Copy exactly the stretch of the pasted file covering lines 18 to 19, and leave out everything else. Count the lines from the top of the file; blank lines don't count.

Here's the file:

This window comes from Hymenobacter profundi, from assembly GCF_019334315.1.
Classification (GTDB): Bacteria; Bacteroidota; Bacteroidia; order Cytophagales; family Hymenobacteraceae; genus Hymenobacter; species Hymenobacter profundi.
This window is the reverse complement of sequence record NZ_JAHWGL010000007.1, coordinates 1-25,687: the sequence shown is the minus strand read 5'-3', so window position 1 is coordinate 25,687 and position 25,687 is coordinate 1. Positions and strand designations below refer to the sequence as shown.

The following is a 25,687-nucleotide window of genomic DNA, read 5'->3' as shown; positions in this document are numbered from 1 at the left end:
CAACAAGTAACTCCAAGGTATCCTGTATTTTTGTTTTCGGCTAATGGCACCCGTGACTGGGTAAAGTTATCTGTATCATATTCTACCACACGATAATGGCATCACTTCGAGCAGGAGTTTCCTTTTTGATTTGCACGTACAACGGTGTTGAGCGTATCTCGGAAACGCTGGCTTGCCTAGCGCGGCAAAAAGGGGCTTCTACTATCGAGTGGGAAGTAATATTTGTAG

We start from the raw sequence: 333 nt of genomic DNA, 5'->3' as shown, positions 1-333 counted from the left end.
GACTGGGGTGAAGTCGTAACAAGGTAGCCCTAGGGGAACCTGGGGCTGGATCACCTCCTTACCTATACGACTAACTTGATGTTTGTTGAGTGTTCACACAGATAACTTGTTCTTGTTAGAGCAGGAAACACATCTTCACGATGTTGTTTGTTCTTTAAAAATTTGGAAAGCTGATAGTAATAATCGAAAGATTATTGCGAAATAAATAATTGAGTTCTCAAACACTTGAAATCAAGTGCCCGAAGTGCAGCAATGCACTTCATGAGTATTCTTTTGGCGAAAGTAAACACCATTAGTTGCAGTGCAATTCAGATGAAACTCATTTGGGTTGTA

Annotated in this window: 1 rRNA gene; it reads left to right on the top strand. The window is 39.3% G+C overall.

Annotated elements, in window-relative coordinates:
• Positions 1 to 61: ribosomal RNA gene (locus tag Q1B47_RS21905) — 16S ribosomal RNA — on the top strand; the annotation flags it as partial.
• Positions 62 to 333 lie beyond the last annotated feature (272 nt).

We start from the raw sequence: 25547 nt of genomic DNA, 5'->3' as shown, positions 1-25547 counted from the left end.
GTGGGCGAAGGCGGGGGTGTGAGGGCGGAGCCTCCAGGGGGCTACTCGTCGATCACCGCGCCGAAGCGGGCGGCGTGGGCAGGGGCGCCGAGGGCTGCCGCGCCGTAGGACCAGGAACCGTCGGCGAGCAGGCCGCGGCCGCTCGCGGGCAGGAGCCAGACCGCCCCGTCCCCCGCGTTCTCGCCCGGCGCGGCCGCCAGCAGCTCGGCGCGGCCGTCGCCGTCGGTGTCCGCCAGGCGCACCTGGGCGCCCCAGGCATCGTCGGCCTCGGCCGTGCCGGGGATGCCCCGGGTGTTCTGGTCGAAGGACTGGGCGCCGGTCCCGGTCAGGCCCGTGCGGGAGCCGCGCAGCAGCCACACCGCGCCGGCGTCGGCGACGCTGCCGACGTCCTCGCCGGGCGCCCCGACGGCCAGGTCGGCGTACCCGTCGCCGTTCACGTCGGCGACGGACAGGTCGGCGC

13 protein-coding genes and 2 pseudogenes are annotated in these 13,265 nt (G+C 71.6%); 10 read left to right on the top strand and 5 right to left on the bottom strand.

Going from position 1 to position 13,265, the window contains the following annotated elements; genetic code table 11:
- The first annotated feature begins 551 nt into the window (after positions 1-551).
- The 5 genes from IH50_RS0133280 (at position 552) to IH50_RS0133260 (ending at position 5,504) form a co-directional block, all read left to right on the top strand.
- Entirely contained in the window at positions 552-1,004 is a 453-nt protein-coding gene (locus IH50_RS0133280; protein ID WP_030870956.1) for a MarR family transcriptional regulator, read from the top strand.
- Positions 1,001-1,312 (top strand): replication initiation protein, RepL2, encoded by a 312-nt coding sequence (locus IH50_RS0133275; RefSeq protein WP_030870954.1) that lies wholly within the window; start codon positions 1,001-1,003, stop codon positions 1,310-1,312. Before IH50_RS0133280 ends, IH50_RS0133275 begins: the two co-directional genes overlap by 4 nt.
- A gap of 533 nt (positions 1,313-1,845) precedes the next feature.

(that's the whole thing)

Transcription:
- Entirely contained in the window at positions 552-1,004 is a 453-nt protein-coding gene (locus IH50_RS0133280; protein ID WP_030870956.1) for a MarR family transcriptional regulator, read from the top strand.
- Positions 1,001-1,312 (top strand): replication initiation protein, RepL2, encoded by a 312-nt coding sequence (locus IH50_RS0133275; RefSeq protein WP_030870954.1) that lies wholly within the window; start codon positions 1,001-1,003, stop codon positions 1,310-1,312. Before IH50_RS0133280 ends, IH50_RS0133275 begins: the two co-directional genes overlap by 4 nt.